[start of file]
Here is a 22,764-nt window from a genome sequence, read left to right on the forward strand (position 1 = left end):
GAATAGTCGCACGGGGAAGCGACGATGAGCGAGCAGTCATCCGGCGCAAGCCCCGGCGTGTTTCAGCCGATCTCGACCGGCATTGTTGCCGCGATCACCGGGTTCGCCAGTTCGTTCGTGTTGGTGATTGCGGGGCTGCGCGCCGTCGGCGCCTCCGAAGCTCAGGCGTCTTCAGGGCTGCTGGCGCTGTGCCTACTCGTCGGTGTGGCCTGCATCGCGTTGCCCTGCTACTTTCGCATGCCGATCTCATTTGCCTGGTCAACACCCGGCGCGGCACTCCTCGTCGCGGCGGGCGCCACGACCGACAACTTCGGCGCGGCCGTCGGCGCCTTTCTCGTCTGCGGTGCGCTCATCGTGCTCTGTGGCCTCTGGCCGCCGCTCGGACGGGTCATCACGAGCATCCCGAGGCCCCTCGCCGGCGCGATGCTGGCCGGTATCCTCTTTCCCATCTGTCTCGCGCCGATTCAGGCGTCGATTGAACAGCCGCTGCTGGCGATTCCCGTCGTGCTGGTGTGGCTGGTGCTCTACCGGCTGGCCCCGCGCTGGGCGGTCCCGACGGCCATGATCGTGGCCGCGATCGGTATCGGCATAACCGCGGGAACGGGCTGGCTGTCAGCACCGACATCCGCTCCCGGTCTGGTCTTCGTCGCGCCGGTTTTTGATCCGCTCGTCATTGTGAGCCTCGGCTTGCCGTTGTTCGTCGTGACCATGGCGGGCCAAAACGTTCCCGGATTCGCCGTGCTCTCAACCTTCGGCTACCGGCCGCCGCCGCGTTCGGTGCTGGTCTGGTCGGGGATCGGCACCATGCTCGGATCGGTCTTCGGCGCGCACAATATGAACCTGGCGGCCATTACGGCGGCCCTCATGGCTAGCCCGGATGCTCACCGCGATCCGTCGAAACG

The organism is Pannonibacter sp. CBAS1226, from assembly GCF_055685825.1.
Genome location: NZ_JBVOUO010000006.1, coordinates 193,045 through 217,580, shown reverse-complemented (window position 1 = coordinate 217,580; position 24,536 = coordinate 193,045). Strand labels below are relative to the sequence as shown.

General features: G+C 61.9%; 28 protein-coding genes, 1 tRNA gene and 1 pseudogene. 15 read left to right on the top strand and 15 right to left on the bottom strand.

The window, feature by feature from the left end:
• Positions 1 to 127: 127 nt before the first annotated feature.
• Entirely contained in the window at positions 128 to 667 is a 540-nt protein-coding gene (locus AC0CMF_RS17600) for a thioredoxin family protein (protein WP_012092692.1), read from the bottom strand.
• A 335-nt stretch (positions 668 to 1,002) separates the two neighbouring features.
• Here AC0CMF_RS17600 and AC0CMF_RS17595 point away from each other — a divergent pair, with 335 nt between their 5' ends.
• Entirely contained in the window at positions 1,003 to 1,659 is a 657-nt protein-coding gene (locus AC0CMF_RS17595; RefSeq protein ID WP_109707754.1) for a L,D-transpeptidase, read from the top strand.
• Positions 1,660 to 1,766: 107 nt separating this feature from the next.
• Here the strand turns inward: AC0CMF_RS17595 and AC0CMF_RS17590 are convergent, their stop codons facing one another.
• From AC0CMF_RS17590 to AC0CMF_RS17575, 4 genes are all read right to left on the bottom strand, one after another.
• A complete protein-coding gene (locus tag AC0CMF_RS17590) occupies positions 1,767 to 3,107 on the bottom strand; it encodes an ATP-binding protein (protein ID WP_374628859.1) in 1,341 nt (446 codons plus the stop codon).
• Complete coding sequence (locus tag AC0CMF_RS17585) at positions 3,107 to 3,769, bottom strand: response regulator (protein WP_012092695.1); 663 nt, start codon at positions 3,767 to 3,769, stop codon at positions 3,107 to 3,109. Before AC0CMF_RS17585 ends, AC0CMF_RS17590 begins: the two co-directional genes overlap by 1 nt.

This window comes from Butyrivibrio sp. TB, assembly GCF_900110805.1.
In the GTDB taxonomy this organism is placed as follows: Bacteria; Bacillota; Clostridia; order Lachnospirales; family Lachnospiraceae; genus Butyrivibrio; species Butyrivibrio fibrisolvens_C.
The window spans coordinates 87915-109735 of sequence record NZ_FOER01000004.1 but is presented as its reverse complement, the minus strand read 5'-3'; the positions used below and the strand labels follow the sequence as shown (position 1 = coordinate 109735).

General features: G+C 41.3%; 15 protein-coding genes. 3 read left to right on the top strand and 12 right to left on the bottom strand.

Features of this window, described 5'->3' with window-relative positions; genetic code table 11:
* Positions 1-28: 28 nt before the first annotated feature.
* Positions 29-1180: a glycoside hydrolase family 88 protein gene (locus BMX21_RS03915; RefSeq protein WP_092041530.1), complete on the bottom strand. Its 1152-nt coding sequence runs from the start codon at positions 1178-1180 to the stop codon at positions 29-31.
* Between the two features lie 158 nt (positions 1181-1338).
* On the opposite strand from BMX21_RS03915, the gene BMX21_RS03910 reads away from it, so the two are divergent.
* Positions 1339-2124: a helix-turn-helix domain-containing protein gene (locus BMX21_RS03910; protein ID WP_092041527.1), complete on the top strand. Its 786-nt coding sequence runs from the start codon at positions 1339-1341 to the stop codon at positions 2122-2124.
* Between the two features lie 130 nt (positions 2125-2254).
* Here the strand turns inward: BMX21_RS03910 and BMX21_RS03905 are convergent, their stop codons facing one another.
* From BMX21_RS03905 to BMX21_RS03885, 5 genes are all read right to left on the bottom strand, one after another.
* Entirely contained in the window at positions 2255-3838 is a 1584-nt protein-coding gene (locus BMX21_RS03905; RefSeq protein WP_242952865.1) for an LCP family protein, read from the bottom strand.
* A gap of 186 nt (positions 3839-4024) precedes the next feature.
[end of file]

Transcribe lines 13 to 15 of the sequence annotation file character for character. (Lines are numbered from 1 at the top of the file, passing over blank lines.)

• Here the strand turns inward: AC0CMF_RS17595 and AC0CMF_RS17590 are convergent, their stop codons facing one another.
• From AC0CMF_RS17590 to AC0CMF_RS17575, 4 genes are all read right to left on the bottom strand, one after another.
• A complete protein-coding gene (locus tag AC0CMF_RS17590) occupies positions 1,767 to 3,107 on the bottom strand; it encodes an ATP-binding protein (protein ID WP_374628859.1) in 1,341 nt (446 codons plus the stop codon).